As Enterprise Minister Mikael Damberg put it, Sweden is “one of the most interesting areas in the world” to explore minerals like cobalt and lithium, which are being increasingly sought-after in high-tech manufacturing processes.
After a new report suggesting that rare-earth metals have a bright future, the Swedish government has green-lit a further investigation into opportunities that could give a new lease on life for the country’s historic mining area of Bergslagen, the daily newspaper Helsingbors Dagblad reported.
The report published by the Geological Survey of Sweden (SGU) highlighted opportunities for mining many innovation-critical resources in Sweden, including graphite, lithium, cobalt, rare earth elements (REE) and tungsten. In the coming years, SGU will receive SEK 10 million ($1.3 million) to explore mining possibilities in the historic area of Bergslagen as well as the northern Norrbotten and Västerbotten provinces. The first results will be presented in the first half of 2020.
The international demand for cobalt, lithium and REEs has skyrocketed due to their use in sought-after innovations, such as electric cars and wind power stations, together with mobile phone batteries.
In Sweden alone, the demand shows no signs of receding. Volvo Cars pledged to go totally electric by 2019. Additionally, Swedish battery developer Northvolt plans to construct Europe’s largest lithium-ion battery factory in the city of Skellefteå with a staff of up to 2,500.
However, an overwhelming majority of raw materials are imported, despite Sweden’s expertise in mining traditional minerals such as copper or zinc. Sweden previously tried mining lithium, but this activity was later put on ice. The newspaper Svenska Dagbladetwent so far as to call Sweden the “Mecca of Battery Metals.”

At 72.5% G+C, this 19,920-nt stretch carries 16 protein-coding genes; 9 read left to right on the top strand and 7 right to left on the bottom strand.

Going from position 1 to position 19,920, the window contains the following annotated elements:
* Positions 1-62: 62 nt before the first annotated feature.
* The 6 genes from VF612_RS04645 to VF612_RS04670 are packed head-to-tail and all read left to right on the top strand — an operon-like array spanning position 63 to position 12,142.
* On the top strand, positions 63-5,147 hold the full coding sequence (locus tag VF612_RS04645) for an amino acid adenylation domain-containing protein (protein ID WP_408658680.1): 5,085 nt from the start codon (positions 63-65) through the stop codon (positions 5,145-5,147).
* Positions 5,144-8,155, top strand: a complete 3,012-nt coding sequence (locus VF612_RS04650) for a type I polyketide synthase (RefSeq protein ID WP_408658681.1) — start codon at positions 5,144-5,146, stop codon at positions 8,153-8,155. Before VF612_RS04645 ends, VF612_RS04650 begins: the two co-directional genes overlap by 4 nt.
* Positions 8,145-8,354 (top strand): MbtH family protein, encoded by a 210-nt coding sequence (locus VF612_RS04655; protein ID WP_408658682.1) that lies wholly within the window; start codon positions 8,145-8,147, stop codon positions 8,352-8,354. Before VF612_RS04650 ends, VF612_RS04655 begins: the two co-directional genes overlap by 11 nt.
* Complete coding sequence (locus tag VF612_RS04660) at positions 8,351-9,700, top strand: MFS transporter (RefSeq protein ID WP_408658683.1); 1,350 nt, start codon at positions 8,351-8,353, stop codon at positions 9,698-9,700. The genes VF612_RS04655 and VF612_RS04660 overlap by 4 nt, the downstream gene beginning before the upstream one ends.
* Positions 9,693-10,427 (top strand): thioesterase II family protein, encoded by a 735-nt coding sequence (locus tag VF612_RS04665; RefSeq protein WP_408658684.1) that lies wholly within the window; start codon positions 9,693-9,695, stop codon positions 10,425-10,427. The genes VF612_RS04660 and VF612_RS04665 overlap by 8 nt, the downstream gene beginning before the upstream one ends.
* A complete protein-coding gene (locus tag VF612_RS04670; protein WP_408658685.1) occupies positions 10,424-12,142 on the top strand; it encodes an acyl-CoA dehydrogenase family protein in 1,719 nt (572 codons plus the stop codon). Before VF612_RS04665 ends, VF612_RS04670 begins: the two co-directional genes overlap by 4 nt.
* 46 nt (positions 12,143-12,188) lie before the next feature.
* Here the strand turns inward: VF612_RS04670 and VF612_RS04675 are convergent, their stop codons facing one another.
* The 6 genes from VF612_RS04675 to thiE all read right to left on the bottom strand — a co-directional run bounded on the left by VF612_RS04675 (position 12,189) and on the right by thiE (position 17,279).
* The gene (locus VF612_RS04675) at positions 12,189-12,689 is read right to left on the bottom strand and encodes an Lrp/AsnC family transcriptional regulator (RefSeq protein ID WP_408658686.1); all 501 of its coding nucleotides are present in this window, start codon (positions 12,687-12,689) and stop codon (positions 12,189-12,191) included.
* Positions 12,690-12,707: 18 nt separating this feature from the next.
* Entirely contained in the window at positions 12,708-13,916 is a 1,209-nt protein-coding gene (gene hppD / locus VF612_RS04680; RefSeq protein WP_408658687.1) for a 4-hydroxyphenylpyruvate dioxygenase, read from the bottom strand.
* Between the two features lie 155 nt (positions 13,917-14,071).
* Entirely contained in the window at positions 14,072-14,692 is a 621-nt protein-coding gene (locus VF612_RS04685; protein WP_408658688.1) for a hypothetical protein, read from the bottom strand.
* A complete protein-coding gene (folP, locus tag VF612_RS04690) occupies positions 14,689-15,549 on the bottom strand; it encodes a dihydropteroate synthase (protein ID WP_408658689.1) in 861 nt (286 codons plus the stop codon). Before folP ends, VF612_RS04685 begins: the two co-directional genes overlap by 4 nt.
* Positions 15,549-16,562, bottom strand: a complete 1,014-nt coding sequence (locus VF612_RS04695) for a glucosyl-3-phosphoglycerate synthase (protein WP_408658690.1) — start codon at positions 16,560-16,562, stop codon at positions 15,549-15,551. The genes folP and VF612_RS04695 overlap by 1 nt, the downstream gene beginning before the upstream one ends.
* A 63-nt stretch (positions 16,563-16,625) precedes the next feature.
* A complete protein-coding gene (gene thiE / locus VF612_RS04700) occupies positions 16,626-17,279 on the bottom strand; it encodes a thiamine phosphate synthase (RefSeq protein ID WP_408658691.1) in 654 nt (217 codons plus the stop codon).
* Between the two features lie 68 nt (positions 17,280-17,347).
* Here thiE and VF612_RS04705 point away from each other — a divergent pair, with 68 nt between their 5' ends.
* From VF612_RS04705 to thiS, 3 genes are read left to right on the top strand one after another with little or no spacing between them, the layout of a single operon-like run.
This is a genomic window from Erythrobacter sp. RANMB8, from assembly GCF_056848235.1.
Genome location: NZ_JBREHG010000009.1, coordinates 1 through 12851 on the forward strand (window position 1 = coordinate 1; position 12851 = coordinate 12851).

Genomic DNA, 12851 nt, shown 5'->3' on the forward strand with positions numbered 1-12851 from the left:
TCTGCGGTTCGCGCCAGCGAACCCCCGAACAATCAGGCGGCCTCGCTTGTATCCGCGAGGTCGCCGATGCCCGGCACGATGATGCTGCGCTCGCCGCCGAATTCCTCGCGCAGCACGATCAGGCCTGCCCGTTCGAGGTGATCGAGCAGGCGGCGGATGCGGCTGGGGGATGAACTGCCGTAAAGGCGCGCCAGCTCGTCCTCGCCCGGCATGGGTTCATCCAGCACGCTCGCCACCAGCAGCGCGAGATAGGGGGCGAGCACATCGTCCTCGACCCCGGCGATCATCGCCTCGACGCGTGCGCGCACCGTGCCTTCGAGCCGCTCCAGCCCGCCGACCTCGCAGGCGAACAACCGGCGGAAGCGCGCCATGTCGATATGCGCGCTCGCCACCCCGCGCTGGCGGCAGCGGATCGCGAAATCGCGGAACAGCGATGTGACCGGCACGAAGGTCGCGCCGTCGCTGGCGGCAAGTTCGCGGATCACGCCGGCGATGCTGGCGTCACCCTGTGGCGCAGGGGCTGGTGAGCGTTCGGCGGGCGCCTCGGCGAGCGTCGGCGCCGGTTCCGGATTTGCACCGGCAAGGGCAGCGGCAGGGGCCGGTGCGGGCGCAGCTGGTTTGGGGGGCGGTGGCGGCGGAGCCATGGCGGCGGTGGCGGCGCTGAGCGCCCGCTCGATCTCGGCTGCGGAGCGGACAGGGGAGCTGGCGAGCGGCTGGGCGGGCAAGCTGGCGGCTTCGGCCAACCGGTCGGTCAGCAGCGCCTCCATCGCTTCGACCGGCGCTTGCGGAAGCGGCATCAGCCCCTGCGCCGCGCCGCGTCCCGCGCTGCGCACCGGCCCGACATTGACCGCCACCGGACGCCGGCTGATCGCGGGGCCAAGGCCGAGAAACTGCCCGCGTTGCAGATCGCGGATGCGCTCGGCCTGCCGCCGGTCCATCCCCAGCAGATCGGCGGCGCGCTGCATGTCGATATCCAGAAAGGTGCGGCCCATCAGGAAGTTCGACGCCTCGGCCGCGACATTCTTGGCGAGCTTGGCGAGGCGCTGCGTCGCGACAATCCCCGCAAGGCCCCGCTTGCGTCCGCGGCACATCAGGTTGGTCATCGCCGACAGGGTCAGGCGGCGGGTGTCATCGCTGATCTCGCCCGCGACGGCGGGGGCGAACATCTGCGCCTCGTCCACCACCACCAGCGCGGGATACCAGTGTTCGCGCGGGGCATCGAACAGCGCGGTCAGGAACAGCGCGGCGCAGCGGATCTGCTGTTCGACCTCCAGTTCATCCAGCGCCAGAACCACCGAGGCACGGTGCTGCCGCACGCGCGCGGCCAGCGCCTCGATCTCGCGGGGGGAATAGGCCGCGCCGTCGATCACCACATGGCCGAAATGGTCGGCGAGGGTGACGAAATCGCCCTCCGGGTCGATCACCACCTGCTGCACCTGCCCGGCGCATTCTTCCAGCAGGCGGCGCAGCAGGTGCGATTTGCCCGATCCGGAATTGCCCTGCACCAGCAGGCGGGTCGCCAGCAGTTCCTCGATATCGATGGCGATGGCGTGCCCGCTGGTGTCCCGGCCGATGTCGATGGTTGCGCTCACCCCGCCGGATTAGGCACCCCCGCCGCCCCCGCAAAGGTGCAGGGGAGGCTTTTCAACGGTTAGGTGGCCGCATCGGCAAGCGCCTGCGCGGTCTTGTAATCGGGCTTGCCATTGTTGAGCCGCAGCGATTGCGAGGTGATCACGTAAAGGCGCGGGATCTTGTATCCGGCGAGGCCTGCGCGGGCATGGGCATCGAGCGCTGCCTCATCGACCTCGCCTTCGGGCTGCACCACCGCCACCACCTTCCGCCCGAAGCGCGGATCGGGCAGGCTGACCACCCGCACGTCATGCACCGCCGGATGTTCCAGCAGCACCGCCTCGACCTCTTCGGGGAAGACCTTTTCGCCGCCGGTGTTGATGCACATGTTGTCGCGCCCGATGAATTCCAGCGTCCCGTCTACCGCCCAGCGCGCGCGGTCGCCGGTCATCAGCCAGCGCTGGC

At present, Congo is the world’s leading producer of cobalt, accounting for 65 percent of the total output, whereas China dominates the REE market, mining an astonishing 95 percent of the produce.
Damberg predicted a further explosion in the demand for these minerals, venturing that Sweden could become a world-class contender in this area. Furthermore, he ventured that Europe might want to revise the idea of import-dependence from, say, Congo, where a lot of exploration is done “in pretty dire conditions.”
While praising the “unique assets in Sweden’s bedrock” as well as the country’s expertise in the mining area, Damberg, admitted, however, that it is unclear when large-scale industrial production may start.
Damberg also conceded that mining is an industry often associated with protests from environmental activists or causing conflicts with locals due to contradictory interests.
At present, Boliden and LKAB are Sweden’s largest mining companies. Privately-owned Boliden has a staff of 5,500 and a turnover of SEK 40 billion (5 billion). LKAB, by contrast, is wholly owned by the Swedish state; it has 4,000 employees and turns over SEK 16 billion ($2 billion).
Boliden was previously involved in a controversy in Chile, where it dumped approximately 20,000 tons of smelter sludge from its arsenic plant in Sweden in the 1980s. The controversy resurfaced in the 2010s, as 700 Chileans claimed arsenic poisoning and filed a lawsuit against Boliden, Swedish Radio reported.
Bergslagen is a historical district located north of Lake Mälaren, where mining and metallurgy have been important since the Middle Ages. In the 20th century, though, Malmfälten (or Ore Fields), a region in northernmost Sweden, centered around the town of Kiruna, became the focal point of Sweden’s mining industry.